Man cleaning apartment complex, but when elderly resident approaches—he rushes downstairs

May 1, 2018 4:10 pm Last Updated: May 1, 2018 4:13 pm

An average day of work in a housing complex isn’t full of much excitement or intrigue. Most are remarkably similar to the day before, and the one that will follow.

31-year-old Kalam Mohd Abu works as a cleaner at the Commonwealth Crescent in Singapore. But on April 15, his day unexpectedly got a lot more interesting.

Kalam Mohd Abu was cleaning on the sixth floor when an elderly resident approached him seeking help.

(Facebook/ The Straits Times)

The woman on the sixth floor asked him if he had any food.

Providing food and hospitality doesn’t fall within a cleaner’s job description. So when the elderly woman living at the Commonwealth Crescent approached Kalam, he was under no obligation to help.

However, the good-hearted man couldn’t in good conscience go about his daily work when someone was so desperately in need.

“She cannot cook, cannot go to the market to buy,” he told the Straits Times.

The woman had recently had surgery that left her unable to stray far from her residence, and with nobody looking after her, had difficulty finding a meal.

Without hesitation, Kalam raced downstairs and fetched his packed lunch, a box of curry and rice, and happily handed it over to her.

The woman was endlessly thankful for his kindness, but as far as Kalam was concerned, it’s a part of what he does on a daily basis. According to his supervisor, it isn’t the first time he’s shown residents this kind of generosity.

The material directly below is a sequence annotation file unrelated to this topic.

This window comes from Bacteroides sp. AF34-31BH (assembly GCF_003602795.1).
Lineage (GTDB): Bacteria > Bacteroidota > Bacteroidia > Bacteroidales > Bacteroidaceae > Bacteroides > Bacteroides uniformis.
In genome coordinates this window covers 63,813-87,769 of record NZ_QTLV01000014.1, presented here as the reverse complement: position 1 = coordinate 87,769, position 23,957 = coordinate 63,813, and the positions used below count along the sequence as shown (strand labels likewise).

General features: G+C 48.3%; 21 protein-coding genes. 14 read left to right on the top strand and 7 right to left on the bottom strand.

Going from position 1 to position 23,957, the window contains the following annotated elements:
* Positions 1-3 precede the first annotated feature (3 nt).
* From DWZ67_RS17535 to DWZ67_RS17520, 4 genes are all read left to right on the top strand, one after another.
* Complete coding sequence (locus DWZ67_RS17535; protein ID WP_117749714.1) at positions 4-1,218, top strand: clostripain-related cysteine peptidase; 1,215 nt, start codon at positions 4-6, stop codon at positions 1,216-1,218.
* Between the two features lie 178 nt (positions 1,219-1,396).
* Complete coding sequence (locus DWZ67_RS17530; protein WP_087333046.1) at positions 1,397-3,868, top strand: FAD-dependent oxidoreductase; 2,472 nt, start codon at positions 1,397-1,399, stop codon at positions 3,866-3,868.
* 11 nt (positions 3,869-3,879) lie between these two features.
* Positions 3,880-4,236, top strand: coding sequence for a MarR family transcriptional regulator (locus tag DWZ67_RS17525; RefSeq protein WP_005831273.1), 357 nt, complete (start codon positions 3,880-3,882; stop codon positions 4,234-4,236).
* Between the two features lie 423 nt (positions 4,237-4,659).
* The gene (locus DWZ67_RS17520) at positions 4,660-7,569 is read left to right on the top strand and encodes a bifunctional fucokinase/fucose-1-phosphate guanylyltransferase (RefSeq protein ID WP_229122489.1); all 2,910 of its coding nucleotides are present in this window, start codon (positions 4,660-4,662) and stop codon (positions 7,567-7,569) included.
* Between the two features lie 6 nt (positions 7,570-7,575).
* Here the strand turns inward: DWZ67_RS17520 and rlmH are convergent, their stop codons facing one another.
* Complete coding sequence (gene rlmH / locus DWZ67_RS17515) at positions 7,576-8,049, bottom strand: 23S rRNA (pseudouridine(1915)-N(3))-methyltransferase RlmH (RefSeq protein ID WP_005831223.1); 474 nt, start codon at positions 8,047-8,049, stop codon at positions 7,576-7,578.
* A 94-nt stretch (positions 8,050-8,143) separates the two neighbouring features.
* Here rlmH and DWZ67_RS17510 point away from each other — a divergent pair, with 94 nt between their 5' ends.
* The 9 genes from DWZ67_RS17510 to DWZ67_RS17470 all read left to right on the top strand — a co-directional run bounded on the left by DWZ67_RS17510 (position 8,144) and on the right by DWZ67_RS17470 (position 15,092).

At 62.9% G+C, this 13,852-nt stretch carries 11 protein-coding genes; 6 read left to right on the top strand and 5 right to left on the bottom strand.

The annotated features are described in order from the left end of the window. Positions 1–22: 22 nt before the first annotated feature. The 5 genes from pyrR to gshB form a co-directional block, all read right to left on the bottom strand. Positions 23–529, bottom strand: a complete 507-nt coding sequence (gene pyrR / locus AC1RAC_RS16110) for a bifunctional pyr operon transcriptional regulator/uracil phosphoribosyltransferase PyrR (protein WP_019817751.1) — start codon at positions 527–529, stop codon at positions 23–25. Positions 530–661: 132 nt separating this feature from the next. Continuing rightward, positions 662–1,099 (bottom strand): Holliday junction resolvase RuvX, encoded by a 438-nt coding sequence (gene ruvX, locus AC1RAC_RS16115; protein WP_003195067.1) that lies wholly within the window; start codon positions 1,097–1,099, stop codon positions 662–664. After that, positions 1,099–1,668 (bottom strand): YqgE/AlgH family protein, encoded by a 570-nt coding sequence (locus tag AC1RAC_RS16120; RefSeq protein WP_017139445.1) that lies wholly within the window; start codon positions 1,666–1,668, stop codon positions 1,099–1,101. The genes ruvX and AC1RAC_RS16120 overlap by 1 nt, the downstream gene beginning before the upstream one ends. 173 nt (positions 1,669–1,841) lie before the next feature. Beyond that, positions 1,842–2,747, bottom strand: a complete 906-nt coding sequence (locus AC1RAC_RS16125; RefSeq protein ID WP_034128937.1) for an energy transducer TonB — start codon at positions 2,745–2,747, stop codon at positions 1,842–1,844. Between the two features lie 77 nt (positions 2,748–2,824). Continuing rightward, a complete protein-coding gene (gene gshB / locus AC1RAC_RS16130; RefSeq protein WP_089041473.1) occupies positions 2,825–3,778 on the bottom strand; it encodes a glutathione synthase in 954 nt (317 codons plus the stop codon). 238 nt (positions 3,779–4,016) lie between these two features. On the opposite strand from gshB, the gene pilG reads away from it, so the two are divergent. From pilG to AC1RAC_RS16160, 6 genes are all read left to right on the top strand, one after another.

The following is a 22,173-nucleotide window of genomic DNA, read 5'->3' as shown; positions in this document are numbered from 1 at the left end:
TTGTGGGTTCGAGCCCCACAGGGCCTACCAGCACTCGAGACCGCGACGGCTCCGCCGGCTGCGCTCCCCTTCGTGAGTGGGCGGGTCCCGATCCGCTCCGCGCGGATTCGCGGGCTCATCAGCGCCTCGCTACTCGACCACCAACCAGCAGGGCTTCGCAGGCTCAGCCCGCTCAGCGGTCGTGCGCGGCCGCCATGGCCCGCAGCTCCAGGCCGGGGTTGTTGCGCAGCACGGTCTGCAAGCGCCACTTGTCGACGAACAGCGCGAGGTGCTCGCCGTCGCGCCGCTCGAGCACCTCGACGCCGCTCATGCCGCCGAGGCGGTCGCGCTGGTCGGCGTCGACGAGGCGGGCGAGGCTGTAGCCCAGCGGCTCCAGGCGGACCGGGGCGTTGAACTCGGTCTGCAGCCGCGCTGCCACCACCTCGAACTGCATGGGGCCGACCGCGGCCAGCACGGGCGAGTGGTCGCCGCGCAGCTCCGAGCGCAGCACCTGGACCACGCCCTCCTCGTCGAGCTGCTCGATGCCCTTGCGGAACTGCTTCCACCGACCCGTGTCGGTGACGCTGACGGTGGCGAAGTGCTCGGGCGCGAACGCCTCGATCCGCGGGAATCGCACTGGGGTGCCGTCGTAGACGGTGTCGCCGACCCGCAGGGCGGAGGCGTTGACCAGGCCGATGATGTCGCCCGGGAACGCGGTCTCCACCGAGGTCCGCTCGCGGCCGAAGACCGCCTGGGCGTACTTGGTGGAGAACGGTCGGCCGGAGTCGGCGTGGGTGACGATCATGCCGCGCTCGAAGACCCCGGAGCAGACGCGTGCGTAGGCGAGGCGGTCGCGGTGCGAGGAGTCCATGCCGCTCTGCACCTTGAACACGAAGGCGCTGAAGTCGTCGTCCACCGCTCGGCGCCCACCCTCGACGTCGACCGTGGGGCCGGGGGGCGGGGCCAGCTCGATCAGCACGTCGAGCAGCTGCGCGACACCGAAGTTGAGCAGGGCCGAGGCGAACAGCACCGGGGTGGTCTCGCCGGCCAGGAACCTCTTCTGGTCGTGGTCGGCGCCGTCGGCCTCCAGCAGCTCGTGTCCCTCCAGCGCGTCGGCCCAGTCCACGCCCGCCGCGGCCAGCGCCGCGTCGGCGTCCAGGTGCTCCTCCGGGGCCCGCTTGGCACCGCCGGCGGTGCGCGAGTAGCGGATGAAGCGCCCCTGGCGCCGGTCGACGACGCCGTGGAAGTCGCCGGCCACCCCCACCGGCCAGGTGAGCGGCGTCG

“He has seen the elderly grow older, the weak become weaker and some have passed away over the years,” Kalam’s supervisor told the Straits Times.

“He has already been giving extra food to the elderly. That’s why when the lady asked for food the instinct in him came out.”

Kalam said he liked to help an “auntie” or “uncle” if he can.

Kalam has already sacrificed so much, but he is still willing to help others.

“They’re also comfortable to eat the food, because they already know him,” his supervisor said.

Kalam, who earns less than $1,000 per month, sends much of what he earns back to his home in Bangladesh to support his parents, wife, and daughter. He is yet to meet his daughter who is now 2 years old.

Since arriving in Singapore 10 years ago, he has come to regard the residents as a surrogate family. Residents of the development regularly invite him to holiday gatherings when he cannot be with his family.

In addition to being thanked by local police, Kalam received a Certificate of Appreciation from Tanjong Pagar Town Council.

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Posted by The Straits Times on Friday, April 20, 2018